Saving Lives began life at the Heart of England NHS Foundation Trust in Birmingham, UK. It was a response to a clear local issue: there was no agreed procedure for identifying and referring patients who might need an HIV test. The campaign initially centred on how best to provide clinicians, healthcare professionals and the public with the information they needed to improve understanding, and HIV awareness in the region.
The ultimate aim of the campaign was to decrease the numbers of people with undiagnosed HIV in the local community. We provided simple answers to frequently asked questions, such as what collection of symptoms and signs should automatically trigger HIV testing, and developed local protocols and innovative health promotion campaigns.
Any one of us could have HIV. Indeed, more than ten thousand people currently living with HIV don’t know they have it – that amounts to over 26,000 people in the UK alone. This is a real public health problem: undiagnosed patients can’t get treated, and may infect others. The importance of testing is that, if done right, it diagnoses patients early: it gets them into treatment more quickly, and prevents what is called ‘onwards transmission’. In the long-term, this even saves the NHS money!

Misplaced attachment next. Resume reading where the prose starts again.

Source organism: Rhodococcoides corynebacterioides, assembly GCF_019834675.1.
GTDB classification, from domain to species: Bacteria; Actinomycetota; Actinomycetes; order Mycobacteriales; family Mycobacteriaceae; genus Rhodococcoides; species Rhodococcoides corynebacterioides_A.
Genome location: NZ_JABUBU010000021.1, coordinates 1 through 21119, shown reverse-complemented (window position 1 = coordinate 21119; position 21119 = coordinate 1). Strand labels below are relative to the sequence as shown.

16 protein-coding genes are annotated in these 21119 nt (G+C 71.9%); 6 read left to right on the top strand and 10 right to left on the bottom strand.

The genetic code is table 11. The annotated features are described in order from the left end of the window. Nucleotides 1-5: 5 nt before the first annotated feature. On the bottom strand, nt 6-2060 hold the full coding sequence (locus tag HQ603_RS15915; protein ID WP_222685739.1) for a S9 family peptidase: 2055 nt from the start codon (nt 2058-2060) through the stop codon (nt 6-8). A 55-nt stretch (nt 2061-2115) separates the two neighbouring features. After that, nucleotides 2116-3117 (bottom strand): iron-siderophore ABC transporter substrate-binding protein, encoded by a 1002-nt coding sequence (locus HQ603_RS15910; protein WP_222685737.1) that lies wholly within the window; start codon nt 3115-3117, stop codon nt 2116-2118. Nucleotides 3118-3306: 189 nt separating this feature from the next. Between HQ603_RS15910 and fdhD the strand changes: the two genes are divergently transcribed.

Over the years, Saving Lives has expanded. It has become a national charity, and attracted ambassadors from many walks of life, including sport, medicine and popular music; it has become a strong voice on social media for reducing stigma and increasing testing.and it has expanded its remit to help advocate for the increased awareness, greater testing, and mutual understanding that we champion.
As well as advocating for increased HIV awareness and greater testing, Saving Lives has now expanded it’s remit to help advocate for Hepatitis B & C and other STIs.
When Saving Lives began, one in three of those with HIV did not know they were infected. That figure is now far lower, and we’re proud to be a part of the community that is making that change – for people living with HIV, and for those living with other, often related, conditions, too.